Much ado has been made of the Malbecs from this region of the world and so today I have decided to indulge your curiosity to see if you can find a great Argentinean Malbec for under $20.
The answer is most certainly yes. Altos Las Hormigas winery is based in Mendoza, Argentina, and above all is interesting for one major reason.
In 1995, well-known but young Tuscan winemaker Alberto Antonini—the former head wine maker at the much touted Antinori winery in Italy—recognized the potential for Malbec to be THE grape of Argentina. He decided to try his hand at crafting a fine yet affordable version of what was to become one of the more popular grapes on the global wine scene.
His vision attracted the interest and money of three other Italian wine makers, who also happened to be long time friends of his. Together, with the help of Carlos Vasquez—a man who has a lifetime of experience managing vineyards in Mendoza—this all-star team of wine professionals went on to establish a winery that produces over 700,000 cases of the wine we will examine today.
In The Store: A recent label change for the 2010 vintage caused many people to loss track of what had become their favorite everyday Argentinean Malbec. The horrific yellow in the original label was replaced with a white background that is far easier on the eyes. In a last ditch effort to reassure their well-established base clientele they have included “bottle neckers” (little tags hanging from the neck of the bottle) that is an exact replica of the old and hideous yellow label.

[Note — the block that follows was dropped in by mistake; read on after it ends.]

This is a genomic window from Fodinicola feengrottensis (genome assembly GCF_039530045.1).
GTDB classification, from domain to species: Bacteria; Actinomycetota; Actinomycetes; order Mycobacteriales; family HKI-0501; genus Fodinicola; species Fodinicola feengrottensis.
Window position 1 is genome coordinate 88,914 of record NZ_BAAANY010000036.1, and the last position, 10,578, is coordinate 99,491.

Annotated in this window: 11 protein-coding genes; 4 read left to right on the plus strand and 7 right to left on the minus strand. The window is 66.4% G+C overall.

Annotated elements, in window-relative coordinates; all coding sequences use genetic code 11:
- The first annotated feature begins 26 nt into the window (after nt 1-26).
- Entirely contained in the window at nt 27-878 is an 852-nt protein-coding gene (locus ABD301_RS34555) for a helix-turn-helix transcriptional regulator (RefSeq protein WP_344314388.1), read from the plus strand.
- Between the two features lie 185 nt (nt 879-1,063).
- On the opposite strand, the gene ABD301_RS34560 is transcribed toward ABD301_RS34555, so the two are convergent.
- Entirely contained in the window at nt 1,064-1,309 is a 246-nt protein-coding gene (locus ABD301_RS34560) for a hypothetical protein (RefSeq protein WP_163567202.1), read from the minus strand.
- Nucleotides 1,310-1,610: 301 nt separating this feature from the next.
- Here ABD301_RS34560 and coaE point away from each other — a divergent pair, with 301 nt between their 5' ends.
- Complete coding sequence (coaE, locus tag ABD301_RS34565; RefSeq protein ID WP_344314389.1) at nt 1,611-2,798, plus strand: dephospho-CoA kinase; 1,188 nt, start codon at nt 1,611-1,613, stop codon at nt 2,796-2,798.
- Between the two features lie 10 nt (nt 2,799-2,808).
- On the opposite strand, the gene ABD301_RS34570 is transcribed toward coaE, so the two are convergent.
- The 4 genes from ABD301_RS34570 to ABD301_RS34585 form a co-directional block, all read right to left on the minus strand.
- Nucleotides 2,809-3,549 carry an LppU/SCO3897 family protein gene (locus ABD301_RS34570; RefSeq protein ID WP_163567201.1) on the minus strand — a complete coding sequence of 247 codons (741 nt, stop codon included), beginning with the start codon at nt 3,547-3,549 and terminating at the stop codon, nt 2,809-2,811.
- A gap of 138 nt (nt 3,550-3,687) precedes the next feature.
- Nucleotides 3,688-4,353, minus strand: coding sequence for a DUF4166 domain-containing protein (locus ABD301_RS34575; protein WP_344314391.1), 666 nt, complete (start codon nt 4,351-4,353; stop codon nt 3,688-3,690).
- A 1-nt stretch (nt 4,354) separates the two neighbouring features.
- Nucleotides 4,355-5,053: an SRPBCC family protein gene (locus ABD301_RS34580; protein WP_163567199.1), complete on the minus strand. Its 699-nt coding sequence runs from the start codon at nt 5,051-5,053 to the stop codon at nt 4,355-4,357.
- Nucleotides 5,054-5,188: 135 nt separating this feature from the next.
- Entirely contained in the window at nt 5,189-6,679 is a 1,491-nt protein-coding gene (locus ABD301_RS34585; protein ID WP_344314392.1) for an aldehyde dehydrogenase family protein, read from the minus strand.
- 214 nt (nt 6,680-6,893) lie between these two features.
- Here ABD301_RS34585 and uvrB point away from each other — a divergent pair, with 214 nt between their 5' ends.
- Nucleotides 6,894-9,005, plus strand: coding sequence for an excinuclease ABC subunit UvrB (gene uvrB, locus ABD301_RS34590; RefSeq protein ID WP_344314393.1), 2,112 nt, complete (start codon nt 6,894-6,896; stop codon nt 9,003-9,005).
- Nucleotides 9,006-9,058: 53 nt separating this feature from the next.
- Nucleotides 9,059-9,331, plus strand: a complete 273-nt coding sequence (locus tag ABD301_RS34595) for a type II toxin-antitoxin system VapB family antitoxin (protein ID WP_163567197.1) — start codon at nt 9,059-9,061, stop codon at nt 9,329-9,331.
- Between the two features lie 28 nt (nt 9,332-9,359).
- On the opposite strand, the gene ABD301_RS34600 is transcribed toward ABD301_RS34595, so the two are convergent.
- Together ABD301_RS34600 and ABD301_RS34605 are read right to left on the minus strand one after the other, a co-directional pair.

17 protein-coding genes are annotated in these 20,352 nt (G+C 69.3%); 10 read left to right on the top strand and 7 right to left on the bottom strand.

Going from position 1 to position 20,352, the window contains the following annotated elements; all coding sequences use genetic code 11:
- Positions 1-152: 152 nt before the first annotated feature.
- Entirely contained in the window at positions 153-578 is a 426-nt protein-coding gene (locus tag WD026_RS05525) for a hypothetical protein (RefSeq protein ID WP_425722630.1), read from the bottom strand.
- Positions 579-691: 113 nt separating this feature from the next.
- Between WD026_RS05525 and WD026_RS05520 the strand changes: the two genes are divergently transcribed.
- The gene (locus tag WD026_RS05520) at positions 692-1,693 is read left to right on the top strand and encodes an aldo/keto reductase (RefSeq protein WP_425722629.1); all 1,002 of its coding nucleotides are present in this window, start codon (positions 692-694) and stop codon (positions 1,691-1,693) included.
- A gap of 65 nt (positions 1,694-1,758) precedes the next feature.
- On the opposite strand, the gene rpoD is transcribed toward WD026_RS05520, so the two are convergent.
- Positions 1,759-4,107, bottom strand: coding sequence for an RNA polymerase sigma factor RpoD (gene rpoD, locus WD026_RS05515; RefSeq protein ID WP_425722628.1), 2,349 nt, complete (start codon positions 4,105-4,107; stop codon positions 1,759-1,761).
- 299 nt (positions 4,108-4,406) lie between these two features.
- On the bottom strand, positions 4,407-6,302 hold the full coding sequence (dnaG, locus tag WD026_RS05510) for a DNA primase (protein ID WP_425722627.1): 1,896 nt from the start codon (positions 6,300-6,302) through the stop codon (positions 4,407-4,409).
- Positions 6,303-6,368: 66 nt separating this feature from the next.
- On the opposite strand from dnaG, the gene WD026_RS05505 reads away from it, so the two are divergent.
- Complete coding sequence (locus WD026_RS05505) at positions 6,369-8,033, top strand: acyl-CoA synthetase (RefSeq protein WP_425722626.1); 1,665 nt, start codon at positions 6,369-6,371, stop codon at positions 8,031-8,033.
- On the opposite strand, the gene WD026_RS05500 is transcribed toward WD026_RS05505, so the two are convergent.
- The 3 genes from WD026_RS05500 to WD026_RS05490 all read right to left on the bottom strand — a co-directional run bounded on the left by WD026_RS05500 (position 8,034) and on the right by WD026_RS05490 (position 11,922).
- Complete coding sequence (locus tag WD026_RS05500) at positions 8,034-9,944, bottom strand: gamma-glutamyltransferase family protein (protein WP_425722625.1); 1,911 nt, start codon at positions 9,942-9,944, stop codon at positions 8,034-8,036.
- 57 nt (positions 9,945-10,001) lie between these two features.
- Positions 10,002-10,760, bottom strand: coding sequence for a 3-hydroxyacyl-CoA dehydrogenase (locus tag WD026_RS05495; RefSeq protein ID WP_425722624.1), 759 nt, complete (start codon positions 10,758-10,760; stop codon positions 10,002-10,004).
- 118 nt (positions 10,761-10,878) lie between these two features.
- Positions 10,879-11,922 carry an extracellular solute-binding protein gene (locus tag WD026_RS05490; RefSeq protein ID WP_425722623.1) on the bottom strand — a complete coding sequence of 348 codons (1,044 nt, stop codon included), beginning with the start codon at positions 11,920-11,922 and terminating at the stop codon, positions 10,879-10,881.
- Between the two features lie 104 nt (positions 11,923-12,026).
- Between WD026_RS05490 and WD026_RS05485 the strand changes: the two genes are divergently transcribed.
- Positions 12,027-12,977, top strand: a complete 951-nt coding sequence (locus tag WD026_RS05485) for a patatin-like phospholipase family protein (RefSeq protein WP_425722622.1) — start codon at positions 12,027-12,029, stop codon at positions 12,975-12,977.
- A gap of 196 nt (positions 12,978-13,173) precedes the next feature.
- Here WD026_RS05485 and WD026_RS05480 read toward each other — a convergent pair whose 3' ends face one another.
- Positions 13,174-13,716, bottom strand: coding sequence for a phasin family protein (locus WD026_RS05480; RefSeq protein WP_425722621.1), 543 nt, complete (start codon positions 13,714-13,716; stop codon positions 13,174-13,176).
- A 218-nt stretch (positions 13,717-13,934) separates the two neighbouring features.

In The Glass: The wine is a deep inky purple, likely due to the vigorous pump over techniques employed by the vineyard to extract as much color as possible.
On The Nose: A raw toasted oak aroma arises as a result of the “staving” technique used. Although the wine is not aged in a barrel the wine makers add staves of oak to the large stainless steel tanks to impart the subtle vanilla overtones and to soften the overall wine. The remainder of the nose is comprised of blackberry, black cherry, cedar box and bountiful displays of earth and straw.
On Your Palate: Light bodied, with virtually no tannins the wine is very easy to drink. The palate offers more fruit than the nose and soft cherry, raspberry and even a bit of tart blueberry flavors intertwine with a surprisingly pleasant softer oak approach than the nose would have you expect. The alcohol is a tad disjointed which tells me that this wine would do well to be chilled a bit more than you might think. As the wine lingers a coffee flavor emerges from the distance and balances quite nicely.
On The Plate: Pot Roast. What this wine NEEDS is a big fatty pot roast or beef stew. Some rich braised piece of meat, perhaps even braised short ribs would work. Check back next week for a recipe that pairs well with this Malbec.
Out Of Your Wallet: $10.99 at in Glen Burnie (7175 Baltimore Annapolis Blvd.). This wine is tasty, easy to drink and inexpensive, what more could you want?
This wine gets a sympathetic 86 points from me. I feel as though I did this wine a disservice by not following the bottle’s instructions and serving it too warm.
This is a food wine no doubt about it. Could you chug it by itself? Sure. But I promise with some good hearty fall fare, this wine will rapidly become one that you won’t want to be without.